It all started when my oldest son woke up in a really great mood. He was so happy about his latest computer interest. He talked excitedly about it, following me around the house, chatting up a storm.
That should have been my first clue.
My oldest isn’t usually this “up”. At one point, he didn’t even skip a beat when I closed the door in front of him to go to the bathroom. He continued on in a very excited tone telling me about all his incredible ideas. Throughout the day he continued to update me about his project like an excited child on Christmas morning.
Then day two started with a big shift.
My oldest became very argumentative and was irritated by everything we did. As his mood progressed down this path, I started to see old behaviors. Blaming others, initiating fights, threatening us. It was sadly familiar from his younger days that often ended with rages. As I tried to navigate his behaviors, I kept reminding him that this wasn’t him, but his moods being off. Understandably for him, none of that mattered since it felt real. Mood or no mood illness, he was in a mood to fight.
As the day progressed, I tried to help him identify his feelings as they related to his actions. In a calmer moment, he clarified that, “Everything and everyone is bothering me!”
His mood continued for a handful of days. Thankfully he never escalated into a rage. But after a few days we had a light bulb moment.
My son’s sleep patterns had changed during this time. Instead of sleeping in as he normally did all summer, to our surprise, he was waking up early every day because he no longer felt tired. It even surprised himself.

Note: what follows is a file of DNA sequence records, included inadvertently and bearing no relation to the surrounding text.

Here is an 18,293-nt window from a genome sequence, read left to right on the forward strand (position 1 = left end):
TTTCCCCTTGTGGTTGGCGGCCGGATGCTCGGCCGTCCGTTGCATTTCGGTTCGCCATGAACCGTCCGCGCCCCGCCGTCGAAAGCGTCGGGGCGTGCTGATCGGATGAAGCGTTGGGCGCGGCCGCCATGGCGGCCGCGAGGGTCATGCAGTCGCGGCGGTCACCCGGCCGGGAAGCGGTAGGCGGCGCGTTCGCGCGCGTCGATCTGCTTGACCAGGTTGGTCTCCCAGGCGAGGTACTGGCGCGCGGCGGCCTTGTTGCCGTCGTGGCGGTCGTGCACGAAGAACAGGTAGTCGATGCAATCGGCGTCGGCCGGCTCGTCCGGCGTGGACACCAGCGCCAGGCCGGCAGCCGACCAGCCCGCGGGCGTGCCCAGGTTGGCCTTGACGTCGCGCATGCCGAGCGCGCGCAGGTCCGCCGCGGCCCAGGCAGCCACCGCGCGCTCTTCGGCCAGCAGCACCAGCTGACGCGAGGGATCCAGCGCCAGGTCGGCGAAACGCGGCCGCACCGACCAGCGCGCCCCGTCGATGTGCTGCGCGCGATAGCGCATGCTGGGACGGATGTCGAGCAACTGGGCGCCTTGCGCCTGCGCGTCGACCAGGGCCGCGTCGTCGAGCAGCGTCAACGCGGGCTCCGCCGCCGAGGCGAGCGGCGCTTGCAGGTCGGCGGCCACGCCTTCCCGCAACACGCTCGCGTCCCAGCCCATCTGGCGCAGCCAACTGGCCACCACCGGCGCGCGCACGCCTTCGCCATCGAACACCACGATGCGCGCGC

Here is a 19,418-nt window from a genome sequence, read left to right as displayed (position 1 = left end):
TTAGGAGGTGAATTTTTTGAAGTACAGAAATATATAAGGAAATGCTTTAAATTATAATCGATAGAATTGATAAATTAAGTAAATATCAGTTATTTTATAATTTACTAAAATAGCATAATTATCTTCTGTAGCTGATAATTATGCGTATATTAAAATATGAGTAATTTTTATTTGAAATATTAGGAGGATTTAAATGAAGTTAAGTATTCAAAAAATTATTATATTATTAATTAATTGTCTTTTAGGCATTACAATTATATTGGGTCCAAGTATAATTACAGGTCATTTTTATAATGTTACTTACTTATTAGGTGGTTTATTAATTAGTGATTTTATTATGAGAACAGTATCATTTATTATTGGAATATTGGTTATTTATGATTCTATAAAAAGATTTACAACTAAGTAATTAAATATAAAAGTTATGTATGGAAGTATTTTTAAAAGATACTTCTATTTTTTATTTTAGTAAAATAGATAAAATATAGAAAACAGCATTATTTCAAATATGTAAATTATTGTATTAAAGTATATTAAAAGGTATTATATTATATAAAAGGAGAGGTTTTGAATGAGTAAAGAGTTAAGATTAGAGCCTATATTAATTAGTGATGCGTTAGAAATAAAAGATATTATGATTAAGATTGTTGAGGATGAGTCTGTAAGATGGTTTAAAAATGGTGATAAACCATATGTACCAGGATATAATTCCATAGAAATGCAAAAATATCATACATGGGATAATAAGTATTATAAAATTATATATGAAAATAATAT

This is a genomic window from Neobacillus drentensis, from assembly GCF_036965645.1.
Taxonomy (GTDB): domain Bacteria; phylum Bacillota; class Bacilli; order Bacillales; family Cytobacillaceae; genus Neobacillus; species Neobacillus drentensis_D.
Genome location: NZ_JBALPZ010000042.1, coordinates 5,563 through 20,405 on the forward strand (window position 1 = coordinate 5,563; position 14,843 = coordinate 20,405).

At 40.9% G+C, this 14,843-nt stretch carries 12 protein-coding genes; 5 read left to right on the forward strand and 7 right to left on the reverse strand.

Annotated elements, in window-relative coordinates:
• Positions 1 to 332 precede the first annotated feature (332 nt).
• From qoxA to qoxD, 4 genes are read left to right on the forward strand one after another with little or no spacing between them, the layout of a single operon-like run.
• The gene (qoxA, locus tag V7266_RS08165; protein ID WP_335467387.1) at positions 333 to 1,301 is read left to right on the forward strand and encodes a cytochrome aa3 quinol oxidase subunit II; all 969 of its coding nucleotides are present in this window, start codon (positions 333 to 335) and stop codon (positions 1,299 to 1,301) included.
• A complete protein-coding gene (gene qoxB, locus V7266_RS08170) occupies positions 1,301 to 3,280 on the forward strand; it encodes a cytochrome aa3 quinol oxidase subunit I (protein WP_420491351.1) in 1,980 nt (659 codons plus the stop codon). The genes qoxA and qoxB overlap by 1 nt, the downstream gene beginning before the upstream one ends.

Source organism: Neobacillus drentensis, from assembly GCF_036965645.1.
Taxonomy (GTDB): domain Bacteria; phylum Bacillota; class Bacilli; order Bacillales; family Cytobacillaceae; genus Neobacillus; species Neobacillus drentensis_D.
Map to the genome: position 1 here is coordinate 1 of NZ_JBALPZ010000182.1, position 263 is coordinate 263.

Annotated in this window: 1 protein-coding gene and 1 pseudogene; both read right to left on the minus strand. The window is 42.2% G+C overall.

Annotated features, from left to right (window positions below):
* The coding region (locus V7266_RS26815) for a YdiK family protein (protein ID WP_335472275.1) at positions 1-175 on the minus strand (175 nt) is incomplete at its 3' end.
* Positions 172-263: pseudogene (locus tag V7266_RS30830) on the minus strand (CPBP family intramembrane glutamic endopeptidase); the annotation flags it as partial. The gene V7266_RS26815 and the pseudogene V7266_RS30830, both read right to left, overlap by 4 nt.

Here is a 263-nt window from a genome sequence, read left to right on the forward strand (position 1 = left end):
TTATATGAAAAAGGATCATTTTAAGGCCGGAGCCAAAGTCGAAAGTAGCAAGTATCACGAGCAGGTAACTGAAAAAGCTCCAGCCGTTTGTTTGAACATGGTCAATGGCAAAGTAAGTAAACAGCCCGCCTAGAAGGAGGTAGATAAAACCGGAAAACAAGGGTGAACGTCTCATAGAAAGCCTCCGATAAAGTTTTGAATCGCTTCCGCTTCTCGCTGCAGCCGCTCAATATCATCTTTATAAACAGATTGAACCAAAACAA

He was cycling.
Once it dawned on us, it put everything into perspective.
It really helped once my husband explained this to my son. I think for the first time my son could see proof of his illness outside of his moods. “It’s all connected Mom! I’ve been getting up early every day that my mood has been bad.”
And just like clockwork, the very first day my son slept in, the planets aligned and I had my son back to normal and he’s been doing great ever since.
Even my son recognized the difference when he shared, “I’m feeling better today, my brother was leaning on me and it didn’t even bother me!”
It made me think of all those years and all those rages so long ago.
He was cycling then.
It was harder to tell since I saw very little stability to know what “normal” looks like for him, but seeing this recent cycle and the return of old behaviors in such contrast to what we have come to now know as “normal,” has validated for me our decision to medicate.
You may laugh and think, “Validation? You still need that?”
Unfortunately yes. I don’t think I’ll ever stop asking the question, “are we doing the right thing?”
But tonight I can rest in peace knowing that, yes, we are doing the right thing for our son.